Kenya has tracked down Sh 130 million (US$1.3million) of unaccounted tax arising from trade transactions with its international partners, a global report on Exchange of Information for Tax Purposes shows.
The trailing of a tax evasion racket, follows signing of the Yaoundé Declaration by Kenya in November 2019, an indication Kenya has begun gaining from efforts to improving financial secrecy with its trading partners.
“At KRA, we are encouraged by the positive and aptly captured outcomes which are as a result of the sustained application of international cooperation and exchange of information tools to tackle illicit financial flows,” KRA Commissioner General Githii Mburu said.
Tax Transparency in Africa 2020 Report, that has just been published acknowledges that significant progress has been made in fighting tax evasion and illicit financial flows in Africa.
“For the first time, Kenya has identified additional taxes as a direct consequence of EOI. EOI has a huge potential for Kenya, and it has been putting a lot of effort to build up an effective EOI programme over the past two years. One concrete result is the sending of 19 EOI requests with already USD 1.3 million identified,”read the report in part.
With the ratification of the Multilateral Convention late in 2019, it is expected that Kenya will be sending more requests as the entry into force of the Convention will open avenues for exchanges with over 135 jurisdictions.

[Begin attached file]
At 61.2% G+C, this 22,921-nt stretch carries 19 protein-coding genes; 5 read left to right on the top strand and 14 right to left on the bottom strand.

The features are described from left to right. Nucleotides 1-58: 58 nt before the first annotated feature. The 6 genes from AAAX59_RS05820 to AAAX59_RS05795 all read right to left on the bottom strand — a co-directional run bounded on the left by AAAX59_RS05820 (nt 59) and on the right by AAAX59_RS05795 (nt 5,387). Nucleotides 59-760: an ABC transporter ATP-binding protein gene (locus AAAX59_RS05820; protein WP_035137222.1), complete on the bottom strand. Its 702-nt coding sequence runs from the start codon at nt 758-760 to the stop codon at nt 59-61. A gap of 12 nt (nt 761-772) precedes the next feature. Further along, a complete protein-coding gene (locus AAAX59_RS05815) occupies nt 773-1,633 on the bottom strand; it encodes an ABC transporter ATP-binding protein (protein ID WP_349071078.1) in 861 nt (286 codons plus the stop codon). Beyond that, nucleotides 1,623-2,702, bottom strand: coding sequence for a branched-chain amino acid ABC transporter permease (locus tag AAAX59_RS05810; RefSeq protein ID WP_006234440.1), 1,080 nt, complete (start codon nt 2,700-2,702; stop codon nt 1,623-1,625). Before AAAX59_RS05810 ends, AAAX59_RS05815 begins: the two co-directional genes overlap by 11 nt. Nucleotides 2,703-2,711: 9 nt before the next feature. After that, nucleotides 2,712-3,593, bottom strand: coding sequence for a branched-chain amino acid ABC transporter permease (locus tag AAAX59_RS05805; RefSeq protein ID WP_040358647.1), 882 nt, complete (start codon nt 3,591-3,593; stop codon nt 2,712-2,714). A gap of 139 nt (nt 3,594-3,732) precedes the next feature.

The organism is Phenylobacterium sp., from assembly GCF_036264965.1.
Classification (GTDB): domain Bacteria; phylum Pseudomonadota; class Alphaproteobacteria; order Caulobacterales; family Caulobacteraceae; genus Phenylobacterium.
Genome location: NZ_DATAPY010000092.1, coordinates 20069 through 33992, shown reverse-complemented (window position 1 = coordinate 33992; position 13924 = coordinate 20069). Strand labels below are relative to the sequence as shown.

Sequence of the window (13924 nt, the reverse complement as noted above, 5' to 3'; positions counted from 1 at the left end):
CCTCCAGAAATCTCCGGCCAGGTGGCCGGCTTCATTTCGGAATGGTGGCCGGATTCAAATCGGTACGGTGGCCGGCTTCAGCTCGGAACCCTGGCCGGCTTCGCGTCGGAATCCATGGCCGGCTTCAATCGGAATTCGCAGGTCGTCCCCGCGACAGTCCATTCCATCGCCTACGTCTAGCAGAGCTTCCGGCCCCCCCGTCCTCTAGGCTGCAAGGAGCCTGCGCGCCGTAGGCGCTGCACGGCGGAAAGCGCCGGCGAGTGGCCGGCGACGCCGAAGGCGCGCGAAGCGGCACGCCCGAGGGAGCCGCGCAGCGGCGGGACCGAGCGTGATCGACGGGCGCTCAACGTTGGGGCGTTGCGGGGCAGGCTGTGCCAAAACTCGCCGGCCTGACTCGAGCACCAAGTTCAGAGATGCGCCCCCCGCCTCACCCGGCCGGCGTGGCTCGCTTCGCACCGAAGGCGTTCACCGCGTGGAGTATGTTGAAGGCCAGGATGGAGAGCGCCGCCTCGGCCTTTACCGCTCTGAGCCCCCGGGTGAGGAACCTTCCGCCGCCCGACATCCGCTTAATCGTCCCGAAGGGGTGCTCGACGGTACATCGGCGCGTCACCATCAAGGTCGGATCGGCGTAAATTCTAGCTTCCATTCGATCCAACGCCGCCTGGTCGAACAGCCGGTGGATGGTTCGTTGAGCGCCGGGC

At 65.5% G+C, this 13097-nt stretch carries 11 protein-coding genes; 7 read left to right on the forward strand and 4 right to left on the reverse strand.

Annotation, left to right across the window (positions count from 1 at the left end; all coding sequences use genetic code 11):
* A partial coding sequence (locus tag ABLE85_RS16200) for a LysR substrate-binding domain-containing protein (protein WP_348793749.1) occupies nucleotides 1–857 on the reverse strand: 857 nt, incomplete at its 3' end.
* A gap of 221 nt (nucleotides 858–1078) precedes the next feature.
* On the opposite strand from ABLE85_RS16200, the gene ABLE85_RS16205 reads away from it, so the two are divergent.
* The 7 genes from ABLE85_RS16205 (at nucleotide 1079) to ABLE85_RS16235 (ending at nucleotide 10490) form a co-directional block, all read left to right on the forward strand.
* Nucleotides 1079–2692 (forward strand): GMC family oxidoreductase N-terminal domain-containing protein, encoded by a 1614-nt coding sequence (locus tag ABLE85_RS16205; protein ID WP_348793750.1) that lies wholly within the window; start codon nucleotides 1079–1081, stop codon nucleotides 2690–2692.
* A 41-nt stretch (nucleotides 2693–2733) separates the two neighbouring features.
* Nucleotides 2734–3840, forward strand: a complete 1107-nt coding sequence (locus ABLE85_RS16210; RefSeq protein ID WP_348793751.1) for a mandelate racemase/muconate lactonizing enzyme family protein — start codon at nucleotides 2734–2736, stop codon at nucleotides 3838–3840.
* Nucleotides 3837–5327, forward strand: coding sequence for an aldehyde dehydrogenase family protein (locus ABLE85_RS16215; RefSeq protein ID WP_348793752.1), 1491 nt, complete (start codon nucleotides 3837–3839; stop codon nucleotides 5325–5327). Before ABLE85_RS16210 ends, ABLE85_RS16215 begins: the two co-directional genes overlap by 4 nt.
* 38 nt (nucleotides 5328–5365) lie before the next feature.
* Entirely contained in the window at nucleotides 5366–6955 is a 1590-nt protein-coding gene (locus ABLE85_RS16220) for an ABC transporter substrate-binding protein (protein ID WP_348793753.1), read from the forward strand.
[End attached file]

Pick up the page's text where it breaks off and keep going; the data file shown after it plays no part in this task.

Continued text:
According to the report, upscaling of Exchange of Information (EOI) treaties signing in the continent has seen eight African countries secure US$ 189 million as additional tax revenues between 2014 and 2019 due from international sources.
This is mainly due to the growing number of countries joining the Convention on Mutual Administrative Assistance in Tax Matters.
“Countries that are destinations for these flows, including financial centres in Europe, Asia, America, the Caribbean and Pacific, now participate in the global effort to improve tax transparency and EOI for tax purposes thus helping to develop countries to prevent the outflows and identify the people involved,” said Mburu.
The report however echoes sentiments of another latest Financial Secrecy report by Tax Justice Network that calls for further efforts to support domestic revenue mobilisation.
“Kenya’s beneficial ownership transparency and anti-money laundering regime require significant strengthening,” said TJN in the Financial Secrecy Index 2020.
The latest TJNA financial secrecy index shows Kenya’s contribution to global financial secrecy worsened, taking its ranking up from 27th on the 2018 index to 24th in 2020.
Kenya now has the second highest secrecy score in Africa.
Tax Transparency in Africa 2020 is a joint publication of the Organisation for Economic Co-operation and Development (OECD) Global Forum on Transparency and Exchange of information for Tax Purposes, the African Union Commission and the African Tax Administration Forum.
The report is part of the Africa Initiative, which is an international programme aimed at unlocking the potential for tax transparency and exchange of information in Africa.